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Additional 25 Million Affordable Units Will Be Required By 2030: Reports

The latest RICS – Knight Frank report estimates that by the year 2030 more than 40 per cent of the Indian population will live in urban India as against the current figure of 34 per cent which is likely to create a demand for 25 million additional affordable units

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RICS (Royal Institution of Chartered Surveyors) in association with international property consultant Knight Frank today released a report, Brick by brick- Moving towards “Housing for All”. The current estimate of the housing shortage in urban areas is around 10 million units. Most of the housing shortage lies in the Economically Weaker Section (EWS) and Lower Income Group (LIG) segment. As of July 2019, 8.36 million houses have been sanctioned under the “Housing for All” initiative. Construction for 4.9 million units has begun and 2.6 million units of which have been completed. Given the past trend, additional 1.64 million houses are likely to be sanctioned by December 2019, making it highly possible to achieve the 10 million houses target by 2022. Projected subsidy disbursement over the next 3 year for the same is projected to Rs. 1 trillion.

The latest RICS – Knight Frank report estimates that by the year 2030 more than 40 per cent of the Indian population will live in urban India as against the current figure of 34 per cent which is likely to create a demand for 25 million additional affordable units. However, to address the huge demand, a subsidy-based approach may not be enough for maintaining sustained growth in the affordable housing segment. India’s urban housing shortage is being primarily driven by the EWS and LIG categories. An analysis of the demand-supply shows, that on an average, nearly 0.6 million homes are required every year in the top eight cities versus supply of 0.2 million units per year. There is a huge supply gap for urban housing and more so in the EWS and LIG category, i.e. houses with ticket size less than 2.5 million. Whereas, the demand in the EWS and LIG category is around 0.34 million.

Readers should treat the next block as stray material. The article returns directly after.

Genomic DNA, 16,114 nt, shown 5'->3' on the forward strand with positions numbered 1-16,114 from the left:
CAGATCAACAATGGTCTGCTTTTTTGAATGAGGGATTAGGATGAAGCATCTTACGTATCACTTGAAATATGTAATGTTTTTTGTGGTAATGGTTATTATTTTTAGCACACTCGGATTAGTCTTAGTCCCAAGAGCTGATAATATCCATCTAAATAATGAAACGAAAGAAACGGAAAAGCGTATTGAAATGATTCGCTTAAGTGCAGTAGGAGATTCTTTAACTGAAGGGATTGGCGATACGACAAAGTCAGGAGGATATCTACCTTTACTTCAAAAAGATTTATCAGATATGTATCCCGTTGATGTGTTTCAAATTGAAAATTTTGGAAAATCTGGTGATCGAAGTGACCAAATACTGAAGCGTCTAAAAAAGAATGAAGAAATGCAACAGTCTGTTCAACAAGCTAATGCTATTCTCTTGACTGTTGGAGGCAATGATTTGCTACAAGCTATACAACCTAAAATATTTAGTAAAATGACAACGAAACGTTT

Financing for affordable housing can be broadly classified into- debt, equity, and subsidy. From Fresh disbursals of HFCs and Scheduled Commercial Banks (SCBs), it is evident that the share of EWS sector in new disbursals has come down each financial year from 21 per cent in FY 2013 to just 10 per cent in FY 2018. Moreover, even the share of LIG sector in fresh disbursals has also declined from 39 per cent in FY 2013 to 33 per cent in FY 2018.


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